The cast of ‘Valley of the Wolves: Palestine’ pose for the press at the film’s premiere
Sorry for yet another hiatus. I have just got back from an extremely productive trip to Izmir, writing about the submergence of the Allianoi Roman baths beneath the reservoir of the new Yortanli Dam, and the draft nature law- of which more later.
I’ve been busy with a few other things recently. I had a piece in the Times late January about the debate over the new drinking regulations in Turkey, which you can read here.
From my story:
At the Cumhuriyet tavern in Istanbul the clock is frozen at 9.05am, the time that its most famous patron died.
It was here that Mustafa Kemal Atatürk, the revered founder of modern Turkey, would drop in to indulge in a glass of raki, the aniseed-flavoured spirit that many consider the country’s national drink.
The clock may stay the same, but the drinking habits of Cumhuriyet’s customers are changing radically because of regulations and taxes introduced by the country’s Islamic-leaning Government.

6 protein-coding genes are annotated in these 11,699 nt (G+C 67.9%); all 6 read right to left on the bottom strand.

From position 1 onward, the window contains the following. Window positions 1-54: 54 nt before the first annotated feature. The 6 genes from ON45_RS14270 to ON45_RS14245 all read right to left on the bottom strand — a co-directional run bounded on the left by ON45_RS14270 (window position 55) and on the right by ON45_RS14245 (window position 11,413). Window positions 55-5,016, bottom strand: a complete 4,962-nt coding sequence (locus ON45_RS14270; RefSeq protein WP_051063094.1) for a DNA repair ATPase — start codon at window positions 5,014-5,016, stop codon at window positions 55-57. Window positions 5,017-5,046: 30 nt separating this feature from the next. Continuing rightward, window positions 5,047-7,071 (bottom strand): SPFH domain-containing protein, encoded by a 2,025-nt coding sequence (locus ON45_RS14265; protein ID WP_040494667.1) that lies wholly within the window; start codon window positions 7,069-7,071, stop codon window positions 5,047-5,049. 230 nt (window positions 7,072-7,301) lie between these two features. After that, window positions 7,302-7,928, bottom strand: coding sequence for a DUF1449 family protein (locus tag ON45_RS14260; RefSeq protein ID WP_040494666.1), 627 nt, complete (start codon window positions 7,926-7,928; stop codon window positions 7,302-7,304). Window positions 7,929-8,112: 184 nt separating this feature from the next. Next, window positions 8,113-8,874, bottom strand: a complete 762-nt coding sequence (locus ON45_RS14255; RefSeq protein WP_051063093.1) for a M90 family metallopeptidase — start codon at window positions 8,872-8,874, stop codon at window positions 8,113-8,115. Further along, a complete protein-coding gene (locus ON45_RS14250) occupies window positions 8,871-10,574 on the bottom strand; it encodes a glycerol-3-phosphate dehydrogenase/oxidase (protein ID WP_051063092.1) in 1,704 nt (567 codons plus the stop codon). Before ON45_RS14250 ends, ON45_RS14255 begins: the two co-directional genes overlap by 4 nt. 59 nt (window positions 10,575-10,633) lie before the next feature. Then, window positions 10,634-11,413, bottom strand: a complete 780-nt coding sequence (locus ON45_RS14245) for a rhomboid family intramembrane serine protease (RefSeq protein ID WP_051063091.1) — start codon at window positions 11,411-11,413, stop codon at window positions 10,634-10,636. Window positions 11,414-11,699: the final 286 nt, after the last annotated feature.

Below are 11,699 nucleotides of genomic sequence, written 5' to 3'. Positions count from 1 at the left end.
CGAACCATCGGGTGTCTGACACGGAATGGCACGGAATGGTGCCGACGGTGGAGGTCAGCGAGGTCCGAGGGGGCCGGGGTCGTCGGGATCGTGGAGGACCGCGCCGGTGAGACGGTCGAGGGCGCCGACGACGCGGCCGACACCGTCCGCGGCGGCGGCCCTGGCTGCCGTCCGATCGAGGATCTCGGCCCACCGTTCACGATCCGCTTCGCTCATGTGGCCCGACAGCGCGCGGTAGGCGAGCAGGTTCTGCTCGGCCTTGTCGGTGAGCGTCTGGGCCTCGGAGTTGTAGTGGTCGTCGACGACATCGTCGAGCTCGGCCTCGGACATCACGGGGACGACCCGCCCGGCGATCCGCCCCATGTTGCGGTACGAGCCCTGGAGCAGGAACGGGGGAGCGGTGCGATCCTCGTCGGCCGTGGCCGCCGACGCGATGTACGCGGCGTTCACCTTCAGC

A new round of stricter alcohol regulations, brought in last week, has ignited a dispute over whether the Justice and Development Party (AKP), which has governed Turkey for eight years, is seeking to erase the European-style social freedoms that Atatürk bequeathed to his nation. “In two or three years, alcohol consumption here has fallen by 50 per cent,” said Metin Danisman, who has been Cumhuriyet’s manager for 20 years. “It’s become a luxury item. People used to buy a big bottle of raki, now they only buy a small one.”
I also did pieces for the Times and SETimes about the controversial new movie, ‘Valley of the Wolves: Palestine’, in which Turkey’s favourite action hero takes vengeance on Israel for the raid on the Gaza aid flotilla last summer.
If you’re not sick of camel wrestling, you can also see my photostory on the festival for Eurasianet, here.